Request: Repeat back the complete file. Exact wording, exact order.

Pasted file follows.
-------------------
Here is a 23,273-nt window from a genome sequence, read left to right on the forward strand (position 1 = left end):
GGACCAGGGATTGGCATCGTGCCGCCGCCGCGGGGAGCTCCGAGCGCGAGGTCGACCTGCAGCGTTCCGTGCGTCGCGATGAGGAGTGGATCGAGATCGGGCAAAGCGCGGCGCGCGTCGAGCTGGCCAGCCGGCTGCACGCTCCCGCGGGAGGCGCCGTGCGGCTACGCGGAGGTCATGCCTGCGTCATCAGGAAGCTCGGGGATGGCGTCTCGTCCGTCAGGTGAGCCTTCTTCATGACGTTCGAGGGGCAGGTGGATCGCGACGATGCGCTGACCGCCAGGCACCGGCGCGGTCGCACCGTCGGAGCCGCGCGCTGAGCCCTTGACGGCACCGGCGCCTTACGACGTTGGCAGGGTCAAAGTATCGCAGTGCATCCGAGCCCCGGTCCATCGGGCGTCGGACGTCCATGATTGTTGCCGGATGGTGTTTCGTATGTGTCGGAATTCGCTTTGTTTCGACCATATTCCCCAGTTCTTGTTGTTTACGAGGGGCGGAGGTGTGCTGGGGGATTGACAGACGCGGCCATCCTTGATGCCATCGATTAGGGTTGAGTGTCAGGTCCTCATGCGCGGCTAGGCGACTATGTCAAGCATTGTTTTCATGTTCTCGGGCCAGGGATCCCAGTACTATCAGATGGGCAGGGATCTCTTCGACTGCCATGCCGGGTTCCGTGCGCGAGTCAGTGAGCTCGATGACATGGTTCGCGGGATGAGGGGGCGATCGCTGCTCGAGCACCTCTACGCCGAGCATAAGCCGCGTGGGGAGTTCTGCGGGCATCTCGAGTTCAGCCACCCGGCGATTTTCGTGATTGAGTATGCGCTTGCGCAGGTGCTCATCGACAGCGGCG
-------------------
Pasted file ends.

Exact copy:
Here is a 23,273-nt window from a genome sequence, read left to right on the forward strand (position 1 = left end):
GGACCAGGGATTGGCATCGTGCCGCCGCCGCGGGGAGCTCCGAGCGCGAGGTCGACCTGCAGCGTTCCGTGCGTCGCGATGAGGAGTGGATCGAGATCGGGCAAAGCGCGGCGCGCGTCGAGCTGGCCAGCCGGCTGCACGCTCCCGCGGGAGGCGCCGTGCGGCTACGCGGAGGTCATGCCTGCGTCATCAGGAAGCTCGGGGATGGCGTCTCGTCCGTCAGGTGAGCCTTCTTCATGACGTTCGAGGGGCAGGTGGATCGCGACGATGCGCTGACCGCCAGGCACCGGCGCGGTCGCACCGTCGGAGCCGCGCGCTGAGCCCTTGACGGCACCGGCGCCTTACGACGTTGGCAGGGTCAAAGTATCGCAGTGCATCCGAGCCCCGGTCCATCGGGCGTCGGACGTCCATGATTGTTGCCGGATGGTGTTTCGTATGTGTCGGAATTCGCTTTGTTTCGACCATATTCCCCAGTTCTTGTTGTTTACGAGGGGCGGAGGTGTGCTGGGGGATTGACAGACGCGGCCATCCTTGATGCCATCGATTAGGGTTGAGTGTCAGGTCCTCATGCGCGGCTAGGCGACTATGTCAAGCATTGTTTTCATGTTCTCGGGCCAGGGATCCCAGTACTATCAGATGGGCAGGGATCTCTTCGACTGCCATGCCGGGTTCCGTGCGCGAGTCAGTGAGCTCGATGACATGGTTCGCGGGATGAGGGGGCGATCGCTGCTCGAGCACCTCTACGCCGAGCATAAGCCGCGTGGGGAGTTCTGCGGGCATCTCGAGTTCAGCCACCCGGCGATTTTCGTGATTGAGTATGCGCTTGCGCAGGTGCTCATCGACAGCGGCG